I am in desperate need of some summer weather. We had the worst winter in over 100 years here in Winnipeg. I wish that was an exaggeration. It’s actual fact. Now that we finally have some above freezing temperatures, we have yet to be anywhere close to average for this time of year. The trees are still bare and gardens remain empty. We have seen more rain than sunshine in the last couple weeks and I am starting to think I should move to the West Coast and at least have the ocean if I have to put up with all this rain.
Because of the cooler weather, I am still in the comfort food zone. I am still trying to eat relatively healthy, which is proving to be challenging with the lack of spare time I seem to have between my ice hockey and ball hockey schedules. That is why I really love this recipe. It makes a ton of delicious, healthy chilli, and I can easily bring it to work for lunch or have it a few nights in a row as leftovers when I’m shuttling between work and hockey.
The flavours are very complex and rich. There is a hint of sweetness from the cinnamon and cocoa powder. It also has a bit of heat with the jalapeños and cayenne spice. I love adding beer to my chilli recipes, but you don’t have to if you aren’t a fan of the flavour. I used a nice Pumpkin Ale in this recipe, but you can use any light or amber ale. To be honest, you can’t really taste it that much in this recipe since there are so many spices. However, feel free to substitute chicken or vegetable stock if you choose. Also, because you can do this recipe in a slow cooker, it’s insanely simple. If you don’t have 6 hours, you can easily make this on the stove in a large pot. You just need to brown the turkey with the onions and garlic, then simmer with the rest of the ingredients on medium low for about an hour. Super versatile and delicious.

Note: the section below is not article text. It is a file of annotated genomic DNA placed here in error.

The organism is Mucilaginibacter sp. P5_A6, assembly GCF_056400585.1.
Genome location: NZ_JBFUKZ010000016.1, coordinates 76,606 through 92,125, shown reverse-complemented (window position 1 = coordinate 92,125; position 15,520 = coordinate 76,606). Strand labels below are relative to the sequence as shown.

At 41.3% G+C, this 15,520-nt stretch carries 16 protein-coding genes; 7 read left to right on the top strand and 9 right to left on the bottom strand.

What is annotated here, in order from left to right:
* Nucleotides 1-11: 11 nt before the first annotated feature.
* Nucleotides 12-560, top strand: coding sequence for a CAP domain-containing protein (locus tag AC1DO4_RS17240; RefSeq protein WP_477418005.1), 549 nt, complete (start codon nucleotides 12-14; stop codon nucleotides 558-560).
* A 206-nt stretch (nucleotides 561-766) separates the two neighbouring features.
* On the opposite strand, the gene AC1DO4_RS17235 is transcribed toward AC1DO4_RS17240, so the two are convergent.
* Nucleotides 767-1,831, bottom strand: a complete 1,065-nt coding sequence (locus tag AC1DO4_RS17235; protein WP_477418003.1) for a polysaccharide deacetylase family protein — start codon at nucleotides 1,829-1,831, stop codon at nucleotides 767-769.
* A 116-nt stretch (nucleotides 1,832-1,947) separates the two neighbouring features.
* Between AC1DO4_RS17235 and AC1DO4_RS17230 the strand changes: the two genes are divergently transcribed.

Ah, November. It’s a time where I find myself “getting real”. Summer is long gone, Thanksgiving is over (at least here in Canada), and the excitement of Halloween and candy everywhere is slowly fading like my sugar coma. I now start to pay attention to all those Christmas displays that have been slowly popping up since September. Now they are in full force – the holiday season is only a mere 52 days away you know. (more…)
I can’t believe it’s already the end of October. Where did this year go? I don’t think I’m ready for winter. Where I live, winter lasts about 6 months and is brutally cold. Today, I see the leaves all on the ground right and breathe in the damp cold air and I long for the days a mere 2 months ago of hot sun, warm wind and drinks on the patio. (more…)
It’s been extremely cold here in Winnipeg over the past 4 days. Like, seriously cold. I’m talking -40 degrees celsius cold! We had our car not start and require boosting twice in two days. We might now be on a first name basis with Dr. Hook Towing (thanks guys!). I completely admire people who can continue to eat healthy when it’s freezing outside. I totally crave comfort food, such as soups, chilli and this amazing casserole. Okay, so I not only crave comfort food when the weather is terrible. I also crave it when I am sick – like last week when I hurt my back and managed to eat my body weight in chicken fingers and fries. Don’t judge me – you’ve totally done this too.
I completely fell in love with this casserole a couple years ago when my fiancé made it for me on one random weekend. It’s the best casserole in the entire world. At least, in my humble opinion it is. I convinced him to make it again, only this time for the purposes of teaching me (and my loyal blog followers) the secret to its deliciousness. Needless to say, I soon realized this recipe is extremely simple, which is perfect on days when all you want to do is hide under the covers and hibernate.
Well kids, you don’t get any more Ukrainian than this. Borsch – i.e. Beet soup. Whatever you want to call it, it doesn’t change the fact that it’s one of the most traditional and delicious recipes my Mother inherited from her own Mother (my Baba).
Claudia typically makes Borsch mid-to-end of summer when there is an abundance of beets in our garden in Saskatchewan, and on every holiday occasion (Easter, Thanksgiving, Christmas). For a recipe that is relatively simple to make, there are so many variations around. I am pretty certain I’m biased, but this one is truly the best out there.
Growing up we always had meat in our Borsch – usually boiled chicken or pork. I don’t know about you, but I’ve never been a boiled meat kinda girl. So when I got old enough and decided it was time to throw a fuss, Claudia only served this vegetarian-style Borsch recipe to our family. Yes, I am a spoiled princess. But I’m still right – this rendition tops the meat varieties any day.